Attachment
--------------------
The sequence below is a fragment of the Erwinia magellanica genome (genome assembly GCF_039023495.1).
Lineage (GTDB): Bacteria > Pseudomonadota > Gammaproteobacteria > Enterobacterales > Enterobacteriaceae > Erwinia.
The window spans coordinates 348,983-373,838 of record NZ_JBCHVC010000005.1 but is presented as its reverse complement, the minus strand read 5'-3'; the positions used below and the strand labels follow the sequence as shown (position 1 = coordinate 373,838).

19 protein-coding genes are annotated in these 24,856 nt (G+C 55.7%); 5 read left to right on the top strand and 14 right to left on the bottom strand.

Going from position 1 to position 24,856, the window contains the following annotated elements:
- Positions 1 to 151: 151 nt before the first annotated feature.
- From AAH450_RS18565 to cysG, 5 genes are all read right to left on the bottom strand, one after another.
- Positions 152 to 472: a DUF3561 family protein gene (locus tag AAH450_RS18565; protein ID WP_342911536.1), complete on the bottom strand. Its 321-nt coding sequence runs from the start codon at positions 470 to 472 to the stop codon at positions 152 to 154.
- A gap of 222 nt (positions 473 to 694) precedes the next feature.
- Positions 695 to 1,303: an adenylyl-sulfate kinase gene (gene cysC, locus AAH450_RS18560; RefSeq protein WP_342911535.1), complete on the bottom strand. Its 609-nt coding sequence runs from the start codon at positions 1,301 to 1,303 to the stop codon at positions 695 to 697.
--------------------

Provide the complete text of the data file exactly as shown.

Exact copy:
The sequence below is a fragment of the Erwinia magellanica genome (genome assembly GCF_039023495.1).
Lineage (GTDB): Bacteria > Pseudomonadota > Gammaproteobacteria > Enterobacterales > Enterobacteriaceae > Erwinia.
The window spans coordinates 348,983-373,838 of record NZ_JBCHVC010000005.1 but is presented as its reverse complement, the minus strand read 5'-3'; the positions used below and the strand labels follow the sequence as shown (position 1 = coordinate 373,838).

19 protein-coding genes are annotated in these 24,856 nt (G+C 55.7%); 5 read left to right on the top strand and 14 right to left on the bottom strand.

Going from position 1 to position 24,856, the window contains the following annotated elements:
- Positions 1 to 151: 151 nt before the first annotated feature.
- From AAH450_RS18565 to cysG, 5 genes are all read right to left on the bottom strand, one after another.
- Positions 152 to 472: a DUF3561 family protein gene (locus tag AAH450_RS18565; protein ID WP_342911536.1), complete on the bottom strand. Its 321-nt coding sequence runs from the start codon at positions 470 to 472 to the stop codon at positions 152 to 154.
- A gap of 222 nt (positions 473 to 694) precedes the next feature.
- Positions 695 to 1,303: an adenylyl-sulfate kinase gene (gene cysC, locus AAH450_RS18560; RefSeq protein WP_342911535.1), complete on the bottom strand. Its 609-nt coding sequence runs from the start codon at positions 1,301 to 1,303 to the stop codon at positions 695 to 697.